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Diet diary: The link between chemicals and the obesity epidemic

Numerous studies have stated that chemicals and solvents cause weight gain, possibly by interfering with weight regulating hormones, neurotransmitters and altering the nervous system.

Written by Ishi Khosla |
August 28, 2016 5:59:26 am
 Chemicals, Obesity, Chemicals and Obesity, Health, Health Benifits, blood pressure, Heart disease, pesticides and solvents in food, Effect of Chemicals in our food, effect of Solvents in our food, Chemicals in our food, relation between chemicals and obesity, Co-relation between Obesity and food chemicals, Co-relation between chemical in our food and obesity, Health study, medical study, international medical study, latest news, world news Increasing number of studies now report that exposure to chemicals during critical periods of development in children– even at low doses alters developmental programming, resulting in obesity. (Representational Image)

Chemicals including pesticides and solvents in our food have been associated with increased risk of cancers, auto-immune diseases, neurological problems, reproductive and birth defects. However, what is new is the role of chemical toxins in the development of obesity and associated conditions including diabetes, heart disease and high blood pressure.

For the first time, a novel idea published in the Journal of Alternative and Complementary Medicine in 2002 postulated the role of chemical toxins in the development of obesity. This hypothesis led to the review of data showing that the current epidemic of obesity coincides with the marked increase in the industrial use of chemicals in the last 40 years. Numerous studies have stated that chemicals and solvents cause weight gain, possibly by interfering with weight regulating hormones, neurotransmitters and altering the nervous system. These chemicals are also being included in the obesogen category, which refers to molecules that inappropriately regulate fat and lipid metabolism to promote obesity.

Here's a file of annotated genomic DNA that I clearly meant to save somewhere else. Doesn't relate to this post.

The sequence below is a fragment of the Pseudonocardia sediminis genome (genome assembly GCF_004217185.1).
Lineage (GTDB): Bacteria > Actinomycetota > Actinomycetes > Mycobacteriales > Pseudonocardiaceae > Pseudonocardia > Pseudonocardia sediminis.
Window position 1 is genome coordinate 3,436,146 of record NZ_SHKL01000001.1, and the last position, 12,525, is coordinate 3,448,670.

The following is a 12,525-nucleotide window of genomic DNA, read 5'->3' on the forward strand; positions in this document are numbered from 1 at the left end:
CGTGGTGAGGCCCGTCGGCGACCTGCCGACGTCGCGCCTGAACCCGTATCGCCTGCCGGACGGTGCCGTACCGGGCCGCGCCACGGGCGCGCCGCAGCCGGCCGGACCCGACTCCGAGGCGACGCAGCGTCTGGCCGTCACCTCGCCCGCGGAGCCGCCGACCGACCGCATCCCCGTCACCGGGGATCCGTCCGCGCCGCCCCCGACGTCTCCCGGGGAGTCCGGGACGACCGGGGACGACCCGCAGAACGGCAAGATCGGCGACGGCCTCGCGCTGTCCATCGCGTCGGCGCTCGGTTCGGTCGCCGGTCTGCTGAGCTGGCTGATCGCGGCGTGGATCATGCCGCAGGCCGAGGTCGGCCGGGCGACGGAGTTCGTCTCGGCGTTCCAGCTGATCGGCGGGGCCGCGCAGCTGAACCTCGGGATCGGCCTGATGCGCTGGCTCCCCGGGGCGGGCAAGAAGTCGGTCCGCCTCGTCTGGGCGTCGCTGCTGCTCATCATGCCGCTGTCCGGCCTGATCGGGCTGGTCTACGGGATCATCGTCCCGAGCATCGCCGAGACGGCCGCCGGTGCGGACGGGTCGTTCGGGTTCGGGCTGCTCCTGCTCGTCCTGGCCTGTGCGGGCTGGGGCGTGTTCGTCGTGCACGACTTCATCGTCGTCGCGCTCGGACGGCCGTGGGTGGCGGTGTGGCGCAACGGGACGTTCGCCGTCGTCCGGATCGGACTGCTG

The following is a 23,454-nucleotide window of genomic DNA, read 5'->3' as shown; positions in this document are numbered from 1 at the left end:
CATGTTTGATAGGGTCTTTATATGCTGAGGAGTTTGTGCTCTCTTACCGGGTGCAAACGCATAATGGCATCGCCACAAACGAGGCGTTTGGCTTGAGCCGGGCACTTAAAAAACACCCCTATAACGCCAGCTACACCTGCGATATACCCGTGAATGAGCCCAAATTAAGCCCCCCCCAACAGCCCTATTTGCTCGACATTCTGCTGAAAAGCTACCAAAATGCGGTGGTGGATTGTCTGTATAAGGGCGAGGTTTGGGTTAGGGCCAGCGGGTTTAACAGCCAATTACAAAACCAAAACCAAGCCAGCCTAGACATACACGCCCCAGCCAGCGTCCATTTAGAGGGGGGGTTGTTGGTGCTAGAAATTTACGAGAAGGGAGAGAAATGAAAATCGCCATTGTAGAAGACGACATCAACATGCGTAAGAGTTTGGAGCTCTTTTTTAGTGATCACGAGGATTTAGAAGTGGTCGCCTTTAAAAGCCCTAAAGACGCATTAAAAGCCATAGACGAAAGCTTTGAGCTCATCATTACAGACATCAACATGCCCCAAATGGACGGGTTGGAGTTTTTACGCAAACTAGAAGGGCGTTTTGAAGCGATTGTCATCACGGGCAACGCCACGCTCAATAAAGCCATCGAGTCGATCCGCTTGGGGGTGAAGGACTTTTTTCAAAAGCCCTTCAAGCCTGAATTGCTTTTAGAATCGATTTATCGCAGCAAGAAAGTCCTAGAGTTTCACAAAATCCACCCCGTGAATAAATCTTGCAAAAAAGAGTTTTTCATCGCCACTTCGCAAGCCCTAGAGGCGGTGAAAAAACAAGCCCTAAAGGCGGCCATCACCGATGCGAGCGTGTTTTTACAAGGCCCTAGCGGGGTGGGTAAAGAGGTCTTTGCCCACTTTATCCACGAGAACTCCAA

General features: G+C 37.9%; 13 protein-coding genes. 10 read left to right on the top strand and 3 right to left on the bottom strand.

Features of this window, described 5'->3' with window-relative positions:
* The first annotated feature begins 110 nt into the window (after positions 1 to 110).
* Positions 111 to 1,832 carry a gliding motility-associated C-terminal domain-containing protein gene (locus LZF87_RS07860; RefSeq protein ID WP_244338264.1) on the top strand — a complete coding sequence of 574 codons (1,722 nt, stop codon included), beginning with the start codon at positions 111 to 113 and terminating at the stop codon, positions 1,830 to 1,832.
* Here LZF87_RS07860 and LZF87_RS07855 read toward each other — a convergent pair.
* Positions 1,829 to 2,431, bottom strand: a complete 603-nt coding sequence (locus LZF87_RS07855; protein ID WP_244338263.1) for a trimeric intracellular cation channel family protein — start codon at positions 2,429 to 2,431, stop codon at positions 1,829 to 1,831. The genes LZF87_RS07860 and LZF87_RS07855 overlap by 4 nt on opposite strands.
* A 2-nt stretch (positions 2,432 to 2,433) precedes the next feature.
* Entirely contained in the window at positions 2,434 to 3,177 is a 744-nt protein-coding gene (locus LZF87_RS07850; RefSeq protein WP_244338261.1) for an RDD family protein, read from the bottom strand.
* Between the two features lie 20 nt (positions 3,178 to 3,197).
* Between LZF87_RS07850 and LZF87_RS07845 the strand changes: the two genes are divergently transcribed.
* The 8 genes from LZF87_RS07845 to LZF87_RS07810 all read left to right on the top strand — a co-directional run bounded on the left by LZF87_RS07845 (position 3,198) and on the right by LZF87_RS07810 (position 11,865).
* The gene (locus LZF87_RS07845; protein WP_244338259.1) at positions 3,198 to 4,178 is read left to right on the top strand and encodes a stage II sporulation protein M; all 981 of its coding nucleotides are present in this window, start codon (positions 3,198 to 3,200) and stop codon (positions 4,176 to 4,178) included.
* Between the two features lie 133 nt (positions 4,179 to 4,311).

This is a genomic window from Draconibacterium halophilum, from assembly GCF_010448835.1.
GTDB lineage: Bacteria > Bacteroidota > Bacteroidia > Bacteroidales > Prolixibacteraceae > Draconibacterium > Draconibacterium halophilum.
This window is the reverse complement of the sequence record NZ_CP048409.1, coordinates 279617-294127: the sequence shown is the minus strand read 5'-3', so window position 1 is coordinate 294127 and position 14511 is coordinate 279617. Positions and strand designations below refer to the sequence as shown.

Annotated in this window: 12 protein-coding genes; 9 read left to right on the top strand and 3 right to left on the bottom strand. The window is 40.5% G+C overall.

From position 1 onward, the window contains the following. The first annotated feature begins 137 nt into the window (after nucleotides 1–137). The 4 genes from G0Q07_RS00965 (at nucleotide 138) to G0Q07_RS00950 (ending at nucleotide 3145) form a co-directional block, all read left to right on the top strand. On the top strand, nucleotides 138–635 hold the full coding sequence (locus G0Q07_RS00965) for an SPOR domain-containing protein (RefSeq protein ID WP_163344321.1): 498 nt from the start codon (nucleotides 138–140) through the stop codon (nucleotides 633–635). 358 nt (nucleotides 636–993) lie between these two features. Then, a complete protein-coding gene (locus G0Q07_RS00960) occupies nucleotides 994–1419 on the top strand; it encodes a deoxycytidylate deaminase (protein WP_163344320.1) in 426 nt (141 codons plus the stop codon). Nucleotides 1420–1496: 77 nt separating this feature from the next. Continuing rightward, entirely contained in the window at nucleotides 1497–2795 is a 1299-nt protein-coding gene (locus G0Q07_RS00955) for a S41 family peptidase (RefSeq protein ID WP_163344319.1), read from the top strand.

A study published in 2007 in the journal Environmental International measured concentrations of pesticides and chemicals in blood samples of 700 pregnant mother–child pairs A 10-fold increase in the mothers’ pesticide concentrations was associated with higher risks of generalised and abdominal obesity, higher blood pressure and increased weight in the child.

Increasing number of studies now report that exposure to chemicals during critical periods of development at low doses alters developmental programming, resulting in obesity.

Increasing evidence also links the widespread exposure to pesticides to the global epidemics of type-2 diabetes and obesity. A 2015 animal study published in the journal Environmental Research reported that mice exposed to a commonly used pesticide (organophosphate), showed increase in food ingestion, blood glucose, cholesterol and body fat regulating hormones including ghrelin, leptin and insulin.

Identification of these obesogens, originating from pesticides and chemicals in our food and gene-environmental interaction, is an exciting area of future research. Meanwhile, a healthy diet, regular physical activity and stress management is surely a prudent approach to safeguard our well-being.

📣 The above article is for information purposes only and is not intended to be a substitute for professional medical advice. Always seek the guidance of your doctor or other qualified health professional for any questions you may have regarding your health or a medical condition.

Author is a clinical nutritionist and founder of www.theweightmonitor.com and Whole Foods India

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